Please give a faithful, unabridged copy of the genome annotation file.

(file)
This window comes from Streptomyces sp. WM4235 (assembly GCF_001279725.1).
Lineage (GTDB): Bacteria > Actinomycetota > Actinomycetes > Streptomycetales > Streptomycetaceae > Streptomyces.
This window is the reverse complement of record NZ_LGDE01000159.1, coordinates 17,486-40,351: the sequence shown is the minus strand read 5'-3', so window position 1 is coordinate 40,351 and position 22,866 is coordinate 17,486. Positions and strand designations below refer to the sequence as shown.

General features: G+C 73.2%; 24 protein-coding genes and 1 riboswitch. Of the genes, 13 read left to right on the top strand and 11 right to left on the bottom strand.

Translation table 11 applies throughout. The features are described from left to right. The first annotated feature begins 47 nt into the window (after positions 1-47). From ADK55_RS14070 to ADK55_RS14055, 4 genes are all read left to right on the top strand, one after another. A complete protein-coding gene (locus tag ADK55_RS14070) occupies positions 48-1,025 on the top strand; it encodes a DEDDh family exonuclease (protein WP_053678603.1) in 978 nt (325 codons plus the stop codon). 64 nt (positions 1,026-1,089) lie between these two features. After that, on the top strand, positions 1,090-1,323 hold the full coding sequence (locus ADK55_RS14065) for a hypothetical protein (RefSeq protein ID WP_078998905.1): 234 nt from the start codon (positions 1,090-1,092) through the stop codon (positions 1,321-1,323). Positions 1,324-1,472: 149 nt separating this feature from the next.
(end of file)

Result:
This window comes from Streptomyces sp. WM4235 (assembly GCF_001279725.1).
Lineage (GTDB): Bacteria > Actinomycetota > Actinomycetes > Streptomycetales > Streptomycetaceae > Streptomyces.
This window is the reverse complement of record NZ_LGDE01000159.1, coordinates 17,486-40,351: the sequence shown is the minus strand read 5'-3', so window position 1 is coordinate 40,351 and position 22,866 is coordinate 17,486. Positions and strand designations below refer to the sequence as shown.

General features: G+C 73.2%; 24 protein-coding genes and 1 riboswitch. Of the genes, 13 read left to right on the top strand and 11 right to left on the bottom strand.

Translation table 11 applies throughout. The features are described from left to right. The first annotated feature begins 47 nt into the window (after positions 1-47). From ADK55_RS14070 to ADK55_RS14055, 4 genes are all read left to right on the top strand, one after another. A complete protein-coding gene (locus tag ADK55_RS14070) occupies positions 48-1,025 on the top strand; it encodes a DEDDh family exonuclease (protein WP_053678603.1) in 978 nt (325 codons plus the stop codon). 64 nt (positions 1,026-1,089) lie between these two features. After that, on the top strand, positions 1,090-1,323 hold the full coding sequence (locus ADK55_RS14065) for a hypothetical protein (RefSeq protein ID WP_078998905.1): 234 nt from the start codon (positions 1,090-1,092) through the stop codon (positions 1,321-1,323). Positions 1,324-1,472: 149 nt separating this feature from the next.